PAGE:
There is no nice non-messy way to do this, except to just compute it.

Let's define the number $N_s(r, b, w)$ to be the number of ways that $r$ red, $b$ black and $w$ white books can be arranged on a shelf, starting with a book of colour $s \in \{\text{red}, \text{black}, \text{white}\}$, and such that no books of the same colour are adjacent.

We can write down recurrence relations for the $N_s(r, b, w)$ (which turn out to be slightly simpler than those in Rebecca's answer) and calculate our answer as $$N_{\text{red}}(5, 5, 3) + N_{\text{black}}(5, 5, 3) + N_{\text{white}}(5, 5, 3).$$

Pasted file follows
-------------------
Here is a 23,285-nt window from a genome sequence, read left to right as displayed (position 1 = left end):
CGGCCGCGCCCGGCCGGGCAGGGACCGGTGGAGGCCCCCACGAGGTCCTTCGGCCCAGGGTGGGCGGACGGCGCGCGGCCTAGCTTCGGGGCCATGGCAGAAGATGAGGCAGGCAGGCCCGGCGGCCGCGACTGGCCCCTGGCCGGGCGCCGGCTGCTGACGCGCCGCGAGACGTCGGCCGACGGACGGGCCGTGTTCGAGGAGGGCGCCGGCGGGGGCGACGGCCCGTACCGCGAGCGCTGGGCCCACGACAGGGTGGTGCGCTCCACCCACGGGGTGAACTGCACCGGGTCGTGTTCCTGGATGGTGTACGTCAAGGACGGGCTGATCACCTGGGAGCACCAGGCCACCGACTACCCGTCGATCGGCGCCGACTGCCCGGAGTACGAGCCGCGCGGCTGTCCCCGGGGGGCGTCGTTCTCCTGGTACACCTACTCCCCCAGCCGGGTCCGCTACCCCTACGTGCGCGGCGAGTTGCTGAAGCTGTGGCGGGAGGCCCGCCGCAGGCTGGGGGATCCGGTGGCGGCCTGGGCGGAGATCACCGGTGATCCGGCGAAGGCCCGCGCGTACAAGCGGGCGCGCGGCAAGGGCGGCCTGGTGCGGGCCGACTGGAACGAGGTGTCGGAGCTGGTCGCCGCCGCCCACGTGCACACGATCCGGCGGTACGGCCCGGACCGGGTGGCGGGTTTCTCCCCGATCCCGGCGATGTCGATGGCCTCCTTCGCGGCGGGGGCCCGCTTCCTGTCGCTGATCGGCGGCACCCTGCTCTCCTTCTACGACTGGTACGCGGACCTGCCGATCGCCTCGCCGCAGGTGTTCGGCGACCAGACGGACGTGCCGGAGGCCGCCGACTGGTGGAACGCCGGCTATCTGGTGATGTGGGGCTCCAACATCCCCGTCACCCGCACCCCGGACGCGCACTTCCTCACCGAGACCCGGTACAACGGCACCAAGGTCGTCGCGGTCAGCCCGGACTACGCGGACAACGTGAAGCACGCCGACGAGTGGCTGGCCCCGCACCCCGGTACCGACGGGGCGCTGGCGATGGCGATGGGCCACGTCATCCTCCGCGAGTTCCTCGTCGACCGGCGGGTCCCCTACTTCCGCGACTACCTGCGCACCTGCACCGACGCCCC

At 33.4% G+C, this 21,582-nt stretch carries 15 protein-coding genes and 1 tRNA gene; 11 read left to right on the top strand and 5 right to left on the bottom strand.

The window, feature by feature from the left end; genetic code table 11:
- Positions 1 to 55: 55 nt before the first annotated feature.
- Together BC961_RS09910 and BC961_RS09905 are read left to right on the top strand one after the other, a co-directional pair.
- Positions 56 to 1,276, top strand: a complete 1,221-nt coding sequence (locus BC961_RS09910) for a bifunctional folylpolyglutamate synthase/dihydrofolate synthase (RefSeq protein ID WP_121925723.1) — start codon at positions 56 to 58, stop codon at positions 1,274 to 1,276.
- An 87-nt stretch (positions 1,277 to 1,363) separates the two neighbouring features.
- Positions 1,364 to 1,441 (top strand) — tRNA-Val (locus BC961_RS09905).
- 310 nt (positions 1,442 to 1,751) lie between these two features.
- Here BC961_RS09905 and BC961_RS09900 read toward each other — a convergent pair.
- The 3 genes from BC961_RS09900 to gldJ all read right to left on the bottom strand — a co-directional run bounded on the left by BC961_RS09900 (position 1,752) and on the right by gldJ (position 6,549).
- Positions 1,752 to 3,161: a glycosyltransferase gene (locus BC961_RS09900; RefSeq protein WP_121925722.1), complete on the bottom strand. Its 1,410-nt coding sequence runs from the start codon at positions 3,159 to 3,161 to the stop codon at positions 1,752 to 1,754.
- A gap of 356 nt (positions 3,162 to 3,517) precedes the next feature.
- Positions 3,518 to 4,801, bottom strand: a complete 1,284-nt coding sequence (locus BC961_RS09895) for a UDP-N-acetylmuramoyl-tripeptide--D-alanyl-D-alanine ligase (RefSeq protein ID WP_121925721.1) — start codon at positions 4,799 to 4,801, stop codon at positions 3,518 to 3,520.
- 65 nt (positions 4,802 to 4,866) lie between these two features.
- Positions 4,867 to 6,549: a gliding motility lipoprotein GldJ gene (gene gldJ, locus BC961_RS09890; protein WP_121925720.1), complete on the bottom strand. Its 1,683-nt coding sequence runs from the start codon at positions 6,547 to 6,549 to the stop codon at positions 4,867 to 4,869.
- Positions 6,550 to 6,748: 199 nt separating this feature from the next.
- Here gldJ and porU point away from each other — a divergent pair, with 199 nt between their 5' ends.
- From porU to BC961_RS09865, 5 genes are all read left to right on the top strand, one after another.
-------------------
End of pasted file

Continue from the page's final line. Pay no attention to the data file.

To say precisely what these recurrence relations are, we might as well express them in code, as in the Haskell program below (where for convenience of notation I made $s$ the first argument to the function n, and also assigned the labels $0, 1, 2$ for red, black and white respectively):

n 0 1 0 0 = 1
n 1 0 1 0 = 1
n 2 0 0 1 = 1
n 0 r b w | r > 0 = n 1 (r-1) b w + n 2 (r-1) b w
n 1 r b w | b > 0 = n 0 r (b-1) w + n 2 r (b-1) w
n 2 r b w | w > 0 = n 0 r b (w-1) + n 1 r b (w-1)
n _ _ _ _ = 0

main = print (n 0 5 5 3 + n 1 5 5 3 + n 2 5 5 3)


Running this program gives the answer $1026$.